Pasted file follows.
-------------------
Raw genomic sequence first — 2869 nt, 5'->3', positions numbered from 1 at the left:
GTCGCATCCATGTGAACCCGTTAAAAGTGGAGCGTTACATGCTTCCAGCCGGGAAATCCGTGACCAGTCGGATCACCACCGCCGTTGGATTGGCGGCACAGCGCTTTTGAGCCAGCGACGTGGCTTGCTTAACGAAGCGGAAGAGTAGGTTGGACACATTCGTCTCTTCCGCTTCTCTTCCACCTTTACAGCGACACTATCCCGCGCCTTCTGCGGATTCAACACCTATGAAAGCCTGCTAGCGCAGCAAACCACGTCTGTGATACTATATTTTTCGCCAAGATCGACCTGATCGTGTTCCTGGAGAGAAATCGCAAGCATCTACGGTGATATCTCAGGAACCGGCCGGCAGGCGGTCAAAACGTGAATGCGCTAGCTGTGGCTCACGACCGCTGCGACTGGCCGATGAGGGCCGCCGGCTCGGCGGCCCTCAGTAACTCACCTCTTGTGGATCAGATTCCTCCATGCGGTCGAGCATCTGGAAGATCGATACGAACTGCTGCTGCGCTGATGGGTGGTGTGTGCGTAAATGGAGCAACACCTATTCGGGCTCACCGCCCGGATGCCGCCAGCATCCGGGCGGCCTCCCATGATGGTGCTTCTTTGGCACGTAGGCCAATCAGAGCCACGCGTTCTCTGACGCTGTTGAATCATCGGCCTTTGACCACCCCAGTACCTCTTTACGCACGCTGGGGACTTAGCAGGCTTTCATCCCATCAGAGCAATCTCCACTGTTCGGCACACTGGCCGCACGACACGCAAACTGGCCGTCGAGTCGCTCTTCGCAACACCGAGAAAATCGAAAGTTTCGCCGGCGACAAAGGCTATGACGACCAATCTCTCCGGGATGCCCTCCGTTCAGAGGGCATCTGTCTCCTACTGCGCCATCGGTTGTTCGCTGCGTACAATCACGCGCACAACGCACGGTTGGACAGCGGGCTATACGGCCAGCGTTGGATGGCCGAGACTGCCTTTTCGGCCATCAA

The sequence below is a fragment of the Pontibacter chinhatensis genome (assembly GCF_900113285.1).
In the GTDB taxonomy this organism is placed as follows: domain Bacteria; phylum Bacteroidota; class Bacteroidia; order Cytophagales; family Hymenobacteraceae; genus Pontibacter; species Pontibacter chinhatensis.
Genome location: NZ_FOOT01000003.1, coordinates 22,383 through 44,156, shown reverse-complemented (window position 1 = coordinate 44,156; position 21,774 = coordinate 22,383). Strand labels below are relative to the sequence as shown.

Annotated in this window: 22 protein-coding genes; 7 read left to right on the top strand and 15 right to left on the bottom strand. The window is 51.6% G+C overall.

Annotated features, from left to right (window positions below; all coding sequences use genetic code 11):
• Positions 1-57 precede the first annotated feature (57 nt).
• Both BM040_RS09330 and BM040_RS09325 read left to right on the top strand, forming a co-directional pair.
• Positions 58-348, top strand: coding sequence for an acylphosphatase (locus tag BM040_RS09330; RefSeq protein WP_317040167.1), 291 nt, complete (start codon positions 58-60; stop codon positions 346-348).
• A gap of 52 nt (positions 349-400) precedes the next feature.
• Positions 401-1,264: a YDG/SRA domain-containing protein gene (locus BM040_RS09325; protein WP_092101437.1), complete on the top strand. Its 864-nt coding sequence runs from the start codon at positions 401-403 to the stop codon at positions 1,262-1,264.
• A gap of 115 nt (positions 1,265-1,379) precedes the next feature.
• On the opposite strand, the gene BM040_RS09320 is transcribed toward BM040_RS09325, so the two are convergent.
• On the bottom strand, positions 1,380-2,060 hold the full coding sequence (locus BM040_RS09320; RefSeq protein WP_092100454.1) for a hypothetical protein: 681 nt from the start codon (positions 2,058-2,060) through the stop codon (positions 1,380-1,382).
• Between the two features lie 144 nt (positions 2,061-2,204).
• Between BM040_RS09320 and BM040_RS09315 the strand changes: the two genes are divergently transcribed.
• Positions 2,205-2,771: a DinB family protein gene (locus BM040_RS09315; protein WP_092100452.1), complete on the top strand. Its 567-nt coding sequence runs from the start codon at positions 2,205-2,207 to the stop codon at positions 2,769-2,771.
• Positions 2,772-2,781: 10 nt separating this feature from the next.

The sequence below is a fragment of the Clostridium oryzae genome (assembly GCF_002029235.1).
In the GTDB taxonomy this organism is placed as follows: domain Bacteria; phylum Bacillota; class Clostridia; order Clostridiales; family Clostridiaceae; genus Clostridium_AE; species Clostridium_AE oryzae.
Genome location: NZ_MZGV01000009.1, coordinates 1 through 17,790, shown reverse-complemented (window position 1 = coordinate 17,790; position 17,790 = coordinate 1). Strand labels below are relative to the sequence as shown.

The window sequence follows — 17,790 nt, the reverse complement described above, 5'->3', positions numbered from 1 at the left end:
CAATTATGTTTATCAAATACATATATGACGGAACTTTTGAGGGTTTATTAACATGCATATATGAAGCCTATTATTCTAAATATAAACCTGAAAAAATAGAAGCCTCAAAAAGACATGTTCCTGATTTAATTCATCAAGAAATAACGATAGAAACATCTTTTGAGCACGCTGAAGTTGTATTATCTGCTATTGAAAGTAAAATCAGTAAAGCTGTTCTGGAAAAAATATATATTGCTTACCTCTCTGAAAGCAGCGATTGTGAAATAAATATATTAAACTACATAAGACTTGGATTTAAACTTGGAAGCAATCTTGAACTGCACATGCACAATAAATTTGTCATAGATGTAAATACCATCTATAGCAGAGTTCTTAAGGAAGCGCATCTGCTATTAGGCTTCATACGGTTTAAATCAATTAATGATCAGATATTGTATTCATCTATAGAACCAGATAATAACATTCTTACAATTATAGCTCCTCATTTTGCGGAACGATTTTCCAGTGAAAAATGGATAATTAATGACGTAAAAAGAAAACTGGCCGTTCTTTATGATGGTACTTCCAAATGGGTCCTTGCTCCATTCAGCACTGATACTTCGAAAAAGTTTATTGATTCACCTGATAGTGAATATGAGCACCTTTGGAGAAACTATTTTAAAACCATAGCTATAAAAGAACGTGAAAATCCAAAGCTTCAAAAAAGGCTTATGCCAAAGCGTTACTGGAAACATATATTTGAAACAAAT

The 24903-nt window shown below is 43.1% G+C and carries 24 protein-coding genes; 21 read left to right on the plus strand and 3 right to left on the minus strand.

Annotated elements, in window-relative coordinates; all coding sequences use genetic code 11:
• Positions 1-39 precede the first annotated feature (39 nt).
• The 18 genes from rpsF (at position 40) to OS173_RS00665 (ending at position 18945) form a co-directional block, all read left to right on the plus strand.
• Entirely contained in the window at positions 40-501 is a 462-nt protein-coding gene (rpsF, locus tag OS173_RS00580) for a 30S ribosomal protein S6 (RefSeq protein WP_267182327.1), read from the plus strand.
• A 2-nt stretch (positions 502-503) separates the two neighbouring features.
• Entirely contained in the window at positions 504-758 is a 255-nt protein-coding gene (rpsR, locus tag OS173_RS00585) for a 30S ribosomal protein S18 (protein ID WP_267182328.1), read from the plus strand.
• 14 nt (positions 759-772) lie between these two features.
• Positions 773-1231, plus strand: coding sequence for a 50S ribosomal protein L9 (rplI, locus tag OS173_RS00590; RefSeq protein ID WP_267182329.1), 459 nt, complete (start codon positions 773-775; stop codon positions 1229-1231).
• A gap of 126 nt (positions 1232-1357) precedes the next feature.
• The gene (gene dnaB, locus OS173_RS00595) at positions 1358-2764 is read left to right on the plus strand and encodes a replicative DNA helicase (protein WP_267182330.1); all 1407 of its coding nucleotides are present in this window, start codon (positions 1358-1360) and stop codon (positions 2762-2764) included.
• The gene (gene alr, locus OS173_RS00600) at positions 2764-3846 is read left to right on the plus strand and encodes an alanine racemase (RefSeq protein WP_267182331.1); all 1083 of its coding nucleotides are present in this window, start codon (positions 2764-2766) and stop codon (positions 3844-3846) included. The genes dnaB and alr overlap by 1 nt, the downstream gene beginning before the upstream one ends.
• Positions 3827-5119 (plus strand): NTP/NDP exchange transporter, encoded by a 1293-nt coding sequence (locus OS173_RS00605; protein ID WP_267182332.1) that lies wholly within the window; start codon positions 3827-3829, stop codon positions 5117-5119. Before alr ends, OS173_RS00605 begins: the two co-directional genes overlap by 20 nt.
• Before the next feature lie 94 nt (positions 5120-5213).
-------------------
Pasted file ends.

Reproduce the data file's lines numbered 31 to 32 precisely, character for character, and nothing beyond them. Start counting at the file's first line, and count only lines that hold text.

• Entirely contained in the window at positions 504-758 is a 255-nt protein-coding gene (rpsR, locus tag OS173_RS00585) for a 30S ribosomal protein S18 (protein ID WP_267182328.1), read from the plus strand.
• 14 nt (positions 759-772) lie between these two features.